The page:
DC’s ‘CBD of the Future’ Certified as LEED Platinum 

The Golden Triangle in downtown DC lands the first LEED Platinum certification of its kind


The Golden Triangle Business Improvement District (BID) in downtown Washington, D.C., has become the first BID in the world to be designated as LEED Platinum, according to Lee Ford-Dwyer, who spearheaded the LEED certification process for the district.

Additionally, The Golden Triangle was the first to be named a LEED-certified community.

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“We wanted to recognize and highlight how the building owners in the Golden Triangle BID are really leading the way in increasing their energy efficiency and sustainability,” Ford-Dwyer told Commercial Observer, adding that “the BID itself has worked to increase sustainability.” 

Originally formed in 1998, the 43-square-block BID, situated in D.C.’s central business district, stretches from the White House to Dupont Circle and is home to approximately 6,000 businesses. Overall, The Golden Triangle has 63 LEED-certified buildings.

“We’ve been working on a lot of projects that we are really proud of, including our rain gardens to make sustainability a main focus of what we do,” Mareike Finck, BID’s head of communications, told CO. “We already have six rain gardens and we’re working on a major initiative on 19th Street NW, where we are building 10 additional rain gardens and 10 expanded tree boxes between K and M Streets.”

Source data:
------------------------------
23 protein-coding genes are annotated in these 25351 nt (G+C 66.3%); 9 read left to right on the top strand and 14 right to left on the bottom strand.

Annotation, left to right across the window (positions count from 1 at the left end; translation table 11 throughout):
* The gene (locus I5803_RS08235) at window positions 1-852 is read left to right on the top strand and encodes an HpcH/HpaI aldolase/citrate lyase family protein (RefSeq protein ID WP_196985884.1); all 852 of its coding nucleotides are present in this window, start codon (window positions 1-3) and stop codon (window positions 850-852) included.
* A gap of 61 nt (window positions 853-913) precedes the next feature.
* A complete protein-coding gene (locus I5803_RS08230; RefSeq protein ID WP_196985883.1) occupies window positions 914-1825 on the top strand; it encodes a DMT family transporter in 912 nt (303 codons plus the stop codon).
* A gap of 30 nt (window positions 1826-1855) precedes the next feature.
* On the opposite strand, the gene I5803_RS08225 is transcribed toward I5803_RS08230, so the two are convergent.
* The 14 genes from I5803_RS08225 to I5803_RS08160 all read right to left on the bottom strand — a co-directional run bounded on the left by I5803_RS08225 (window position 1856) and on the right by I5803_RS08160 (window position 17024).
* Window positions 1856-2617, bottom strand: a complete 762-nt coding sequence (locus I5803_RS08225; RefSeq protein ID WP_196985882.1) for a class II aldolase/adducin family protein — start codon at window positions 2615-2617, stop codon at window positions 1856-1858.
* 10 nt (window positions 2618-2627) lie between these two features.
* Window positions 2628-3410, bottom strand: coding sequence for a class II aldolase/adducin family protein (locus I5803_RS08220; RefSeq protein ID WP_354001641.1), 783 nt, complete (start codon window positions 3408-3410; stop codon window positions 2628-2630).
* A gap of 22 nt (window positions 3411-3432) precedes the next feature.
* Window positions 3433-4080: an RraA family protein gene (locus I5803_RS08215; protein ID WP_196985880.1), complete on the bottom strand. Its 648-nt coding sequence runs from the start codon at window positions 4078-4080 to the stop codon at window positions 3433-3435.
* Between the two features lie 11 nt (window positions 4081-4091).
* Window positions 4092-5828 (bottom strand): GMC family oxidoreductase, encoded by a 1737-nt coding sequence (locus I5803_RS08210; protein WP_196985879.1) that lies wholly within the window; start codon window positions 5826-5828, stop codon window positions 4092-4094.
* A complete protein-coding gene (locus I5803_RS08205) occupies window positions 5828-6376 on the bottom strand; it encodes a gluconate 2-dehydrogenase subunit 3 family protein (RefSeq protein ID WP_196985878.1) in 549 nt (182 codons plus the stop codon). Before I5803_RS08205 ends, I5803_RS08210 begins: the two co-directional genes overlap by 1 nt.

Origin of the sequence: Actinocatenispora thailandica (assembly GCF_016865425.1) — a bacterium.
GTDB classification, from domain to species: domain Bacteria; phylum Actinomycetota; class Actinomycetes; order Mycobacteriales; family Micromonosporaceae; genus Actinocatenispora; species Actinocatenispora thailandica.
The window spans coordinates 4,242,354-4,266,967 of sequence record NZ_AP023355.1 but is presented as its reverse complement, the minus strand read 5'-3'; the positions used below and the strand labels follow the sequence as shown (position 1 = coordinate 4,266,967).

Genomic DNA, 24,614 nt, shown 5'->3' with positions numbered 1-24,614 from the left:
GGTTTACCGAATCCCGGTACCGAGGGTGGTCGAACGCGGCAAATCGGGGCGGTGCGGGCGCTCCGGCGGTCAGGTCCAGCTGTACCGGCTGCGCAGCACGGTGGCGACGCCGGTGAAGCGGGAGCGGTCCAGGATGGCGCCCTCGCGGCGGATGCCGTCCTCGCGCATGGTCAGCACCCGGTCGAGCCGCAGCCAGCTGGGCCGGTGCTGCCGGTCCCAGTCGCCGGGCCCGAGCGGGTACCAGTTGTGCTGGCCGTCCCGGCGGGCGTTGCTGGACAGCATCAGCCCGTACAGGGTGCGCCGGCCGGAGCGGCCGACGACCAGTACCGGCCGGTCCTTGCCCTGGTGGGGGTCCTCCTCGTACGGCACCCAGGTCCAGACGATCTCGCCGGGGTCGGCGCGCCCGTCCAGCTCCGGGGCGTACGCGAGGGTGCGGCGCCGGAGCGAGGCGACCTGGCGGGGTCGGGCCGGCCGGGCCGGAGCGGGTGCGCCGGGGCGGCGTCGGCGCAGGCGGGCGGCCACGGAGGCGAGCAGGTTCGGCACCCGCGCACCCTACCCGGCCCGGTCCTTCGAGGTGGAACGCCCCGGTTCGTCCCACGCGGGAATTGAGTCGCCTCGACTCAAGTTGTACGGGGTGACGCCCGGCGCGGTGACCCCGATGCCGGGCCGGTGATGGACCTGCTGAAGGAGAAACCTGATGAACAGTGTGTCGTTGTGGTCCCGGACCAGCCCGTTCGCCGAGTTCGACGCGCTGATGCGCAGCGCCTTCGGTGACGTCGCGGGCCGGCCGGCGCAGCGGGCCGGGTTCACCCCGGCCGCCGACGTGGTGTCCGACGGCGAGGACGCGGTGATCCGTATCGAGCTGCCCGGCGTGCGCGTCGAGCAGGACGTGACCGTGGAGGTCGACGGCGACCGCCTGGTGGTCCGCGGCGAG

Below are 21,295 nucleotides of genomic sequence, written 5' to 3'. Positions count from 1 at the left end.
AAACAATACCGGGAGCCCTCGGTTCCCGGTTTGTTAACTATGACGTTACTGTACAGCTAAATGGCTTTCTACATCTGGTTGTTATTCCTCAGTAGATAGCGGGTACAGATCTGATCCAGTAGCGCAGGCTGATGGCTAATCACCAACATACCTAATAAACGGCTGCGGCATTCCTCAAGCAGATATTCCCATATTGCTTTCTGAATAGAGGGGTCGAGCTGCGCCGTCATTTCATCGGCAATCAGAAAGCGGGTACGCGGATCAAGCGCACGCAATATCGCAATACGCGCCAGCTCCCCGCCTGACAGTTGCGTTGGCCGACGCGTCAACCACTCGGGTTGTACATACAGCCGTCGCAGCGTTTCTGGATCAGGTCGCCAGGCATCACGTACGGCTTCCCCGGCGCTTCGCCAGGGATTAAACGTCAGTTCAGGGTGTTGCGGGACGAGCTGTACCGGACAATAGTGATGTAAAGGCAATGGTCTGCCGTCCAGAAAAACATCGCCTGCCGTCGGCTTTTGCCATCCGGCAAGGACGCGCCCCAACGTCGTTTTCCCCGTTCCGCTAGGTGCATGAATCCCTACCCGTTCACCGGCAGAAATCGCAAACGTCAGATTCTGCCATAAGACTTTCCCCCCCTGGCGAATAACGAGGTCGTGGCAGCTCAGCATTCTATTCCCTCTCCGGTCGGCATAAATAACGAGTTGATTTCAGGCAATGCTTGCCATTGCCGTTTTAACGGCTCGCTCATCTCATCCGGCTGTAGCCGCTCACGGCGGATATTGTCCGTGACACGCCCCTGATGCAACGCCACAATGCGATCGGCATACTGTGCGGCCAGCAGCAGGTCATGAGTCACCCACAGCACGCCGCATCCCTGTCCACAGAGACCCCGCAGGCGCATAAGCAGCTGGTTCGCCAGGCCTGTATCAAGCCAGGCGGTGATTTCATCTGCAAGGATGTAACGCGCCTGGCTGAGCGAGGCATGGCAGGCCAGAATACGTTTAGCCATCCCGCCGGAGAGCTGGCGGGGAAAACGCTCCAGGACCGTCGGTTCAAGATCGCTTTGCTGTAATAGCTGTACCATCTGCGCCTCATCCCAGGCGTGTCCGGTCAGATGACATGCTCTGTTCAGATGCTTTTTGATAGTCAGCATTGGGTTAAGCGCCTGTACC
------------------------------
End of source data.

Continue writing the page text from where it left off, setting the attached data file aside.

To earn the LEED Platinum certification under the U.S. Green Building Council’s LEED for Communities rating system, the Golden Triangle recorded maximum scores in energy, water and transportation, registered high performance scores in both waste and human experience, and collected points for efforts such as its recycling program, homeless outreach and the installation of green infrastructure.

Over the past seven years, the BID has converted 12,000 square feet of asphalt and concrete into green space. Last year, BID renovated Duke Ellington Park, redesigning it to include permeable pavers, a rain garden, a rainwater harvesting system and new landscaping.

“These green infrastructure practices prevent thousands of gallons of polluted storm water from reaching Rock Creek each year,” Ford-Dwyer said. “It’s all part of our strategic plan. Green infrastructure and sustainability are part of what we think of as an important component to position ourselves as the CBD of the future.”

Looking ahead, Finck said there are a number of projects within the BID that will help to continue the high sustainability scores, such as the redesign of Penn West — Pennsylvania Avenue west of the White House.

“The vision includes new green space, rain gardens, an expanded tree canopy and protected bike lanes,” she said. “We want to make it a more attractive place for bicyclists, visitors, pedestrians and tenants, and make it a more sustainable corridor.”